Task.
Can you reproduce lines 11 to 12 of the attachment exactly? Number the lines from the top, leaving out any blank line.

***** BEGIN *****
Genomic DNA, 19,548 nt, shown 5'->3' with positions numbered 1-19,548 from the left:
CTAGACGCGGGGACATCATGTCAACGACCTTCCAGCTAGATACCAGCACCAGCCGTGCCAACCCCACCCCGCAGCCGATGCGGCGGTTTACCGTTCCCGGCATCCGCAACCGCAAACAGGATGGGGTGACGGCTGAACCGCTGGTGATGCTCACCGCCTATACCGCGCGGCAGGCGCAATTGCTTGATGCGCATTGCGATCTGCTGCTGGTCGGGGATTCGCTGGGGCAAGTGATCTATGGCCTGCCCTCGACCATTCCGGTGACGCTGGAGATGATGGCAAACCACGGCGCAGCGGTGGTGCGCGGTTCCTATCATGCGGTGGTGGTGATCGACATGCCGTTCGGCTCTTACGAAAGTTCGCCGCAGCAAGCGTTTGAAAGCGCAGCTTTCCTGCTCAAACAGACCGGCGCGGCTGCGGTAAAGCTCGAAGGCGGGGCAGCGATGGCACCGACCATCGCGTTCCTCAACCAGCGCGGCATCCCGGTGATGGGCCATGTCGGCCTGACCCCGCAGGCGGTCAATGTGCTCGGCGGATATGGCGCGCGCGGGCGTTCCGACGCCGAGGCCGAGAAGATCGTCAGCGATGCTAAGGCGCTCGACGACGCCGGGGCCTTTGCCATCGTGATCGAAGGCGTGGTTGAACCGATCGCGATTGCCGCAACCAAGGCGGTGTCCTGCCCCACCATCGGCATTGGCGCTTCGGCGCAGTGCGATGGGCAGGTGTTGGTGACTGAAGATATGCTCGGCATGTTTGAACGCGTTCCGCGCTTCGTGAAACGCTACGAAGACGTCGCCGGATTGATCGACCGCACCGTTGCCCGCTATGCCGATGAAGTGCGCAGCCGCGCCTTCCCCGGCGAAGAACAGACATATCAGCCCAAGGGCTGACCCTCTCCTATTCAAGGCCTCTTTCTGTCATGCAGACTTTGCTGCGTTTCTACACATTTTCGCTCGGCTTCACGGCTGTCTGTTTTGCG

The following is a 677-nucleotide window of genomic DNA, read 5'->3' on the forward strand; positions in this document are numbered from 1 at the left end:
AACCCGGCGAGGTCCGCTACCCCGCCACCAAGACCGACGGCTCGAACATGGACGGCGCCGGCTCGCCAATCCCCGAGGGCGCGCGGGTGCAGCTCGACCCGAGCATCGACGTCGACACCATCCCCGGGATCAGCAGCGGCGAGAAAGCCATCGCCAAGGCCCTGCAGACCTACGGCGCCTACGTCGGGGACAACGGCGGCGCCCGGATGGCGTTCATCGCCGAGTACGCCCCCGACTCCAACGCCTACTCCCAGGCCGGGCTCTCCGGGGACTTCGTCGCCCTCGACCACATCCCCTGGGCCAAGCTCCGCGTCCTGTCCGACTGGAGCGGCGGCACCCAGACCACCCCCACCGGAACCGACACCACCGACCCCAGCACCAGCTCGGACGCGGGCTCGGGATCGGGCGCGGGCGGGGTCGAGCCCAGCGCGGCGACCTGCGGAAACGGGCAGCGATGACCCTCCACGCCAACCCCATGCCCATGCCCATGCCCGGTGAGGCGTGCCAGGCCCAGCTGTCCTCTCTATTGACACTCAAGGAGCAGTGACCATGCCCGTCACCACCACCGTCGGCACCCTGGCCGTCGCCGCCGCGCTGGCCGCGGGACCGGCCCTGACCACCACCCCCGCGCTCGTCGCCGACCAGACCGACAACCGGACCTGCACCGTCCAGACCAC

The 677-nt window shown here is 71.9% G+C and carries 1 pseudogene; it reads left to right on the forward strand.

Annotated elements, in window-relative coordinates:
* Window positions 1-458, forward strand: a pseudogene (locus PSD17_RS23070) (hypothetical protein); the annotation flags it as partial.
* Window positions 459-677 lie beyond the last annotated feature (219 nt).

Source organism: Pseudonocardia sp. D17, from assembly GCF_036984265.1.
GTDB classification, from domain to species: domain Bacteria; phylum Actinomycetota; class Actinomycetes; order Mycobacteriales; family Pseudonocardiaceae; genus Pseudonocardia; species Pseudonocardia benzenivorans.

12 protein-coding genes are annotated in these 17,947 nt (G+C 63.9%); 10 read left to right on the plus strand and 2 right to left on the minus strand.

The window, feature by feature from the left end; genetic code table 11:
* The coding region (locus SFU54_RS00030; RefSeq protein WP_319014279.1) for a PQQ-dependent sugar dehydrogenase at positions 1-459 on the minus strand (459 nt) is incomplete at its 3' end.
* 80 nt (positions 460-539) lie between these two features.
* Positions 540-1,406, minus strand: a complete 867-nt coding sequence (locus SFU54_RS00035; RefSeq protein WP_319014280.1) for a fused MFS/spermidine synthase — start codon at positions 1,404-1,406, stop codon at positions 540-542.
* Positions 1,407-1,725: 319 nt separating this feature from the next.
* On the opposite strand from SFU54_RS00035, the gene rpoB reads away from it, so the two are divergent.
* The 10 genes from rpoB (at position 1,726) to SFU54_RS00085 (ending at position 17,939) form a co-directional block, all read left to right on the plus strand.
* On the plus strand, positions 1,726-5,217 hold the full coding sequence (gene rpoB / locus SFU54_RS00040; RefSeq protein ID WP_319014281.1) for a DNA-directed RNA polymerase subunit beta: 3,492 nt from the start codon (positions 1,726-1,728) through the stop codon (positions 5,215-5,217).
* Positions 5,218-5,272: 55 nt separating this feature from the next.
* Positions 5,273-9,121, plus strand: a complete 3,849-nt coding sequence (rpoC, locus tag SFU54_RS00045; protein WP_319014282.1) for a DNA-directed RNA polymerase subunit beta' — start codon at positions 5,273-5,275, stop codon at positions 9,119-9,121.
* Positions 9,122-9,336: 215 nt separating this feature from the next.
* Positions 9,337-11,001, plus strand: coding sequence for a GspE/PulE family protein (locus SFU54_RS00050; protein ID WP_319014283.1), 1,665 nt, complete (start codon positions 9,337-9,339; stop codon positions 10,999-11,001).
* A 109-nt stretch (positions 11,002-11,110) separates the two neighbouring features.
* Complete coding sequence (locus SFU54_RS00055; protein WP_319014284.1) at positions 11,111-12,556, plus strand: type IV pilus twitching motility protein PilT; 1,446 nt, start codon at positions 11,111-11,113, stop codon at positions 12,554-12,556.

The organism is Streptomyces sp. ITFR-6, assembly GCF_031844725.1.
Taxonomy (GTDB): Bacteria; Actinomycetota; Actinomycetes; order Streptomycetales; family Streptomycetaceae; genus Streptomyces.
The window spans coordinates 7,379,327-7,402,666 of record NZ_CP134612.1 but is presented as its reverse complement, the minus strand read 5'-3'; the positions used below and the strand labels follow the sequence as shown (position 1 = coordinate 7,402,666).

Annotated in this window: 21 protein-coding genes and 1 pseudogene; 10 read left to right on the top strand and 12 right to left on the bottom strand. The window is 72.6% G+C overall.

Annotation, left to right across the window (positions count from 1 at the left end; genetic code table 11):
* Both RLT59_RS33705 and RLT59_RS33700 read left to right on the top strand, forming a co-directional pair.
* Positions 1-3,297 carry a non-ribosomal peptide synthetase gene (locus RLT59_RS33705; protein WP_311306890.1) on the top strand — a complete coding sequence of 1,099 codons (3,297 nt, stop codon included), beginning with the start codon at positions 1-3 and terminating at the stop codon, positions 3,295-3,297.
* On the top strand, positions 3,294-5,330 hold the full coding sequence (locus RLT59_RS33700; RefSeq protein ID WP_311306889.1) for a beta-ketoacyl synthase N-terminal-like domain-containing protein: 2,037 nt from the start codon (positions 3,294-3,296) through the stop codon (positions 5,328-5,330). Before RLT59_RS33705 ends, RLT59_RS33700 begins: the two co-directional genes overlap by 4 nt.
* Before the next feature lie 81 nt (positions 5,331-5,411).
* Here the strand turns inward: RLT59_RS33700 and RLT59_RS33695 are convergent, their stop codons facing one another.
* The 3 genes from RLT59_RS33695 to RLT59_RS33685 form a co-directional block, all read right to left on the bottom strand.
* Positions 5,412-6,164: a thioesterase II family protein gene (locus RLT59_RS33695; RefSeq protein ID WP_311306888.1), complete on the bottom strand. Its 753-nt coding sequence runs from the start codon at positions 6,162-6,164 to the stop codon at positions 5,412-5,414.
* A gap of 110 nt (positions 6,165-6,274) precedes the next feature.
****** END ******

12 protein-coding genes are annotated in these 17,947 nt (G+C 63.9%); 10 read left to right on the plus strand and 2 right to left on the minus strand.

The window, feature by feature from the left end; genetic code table 11: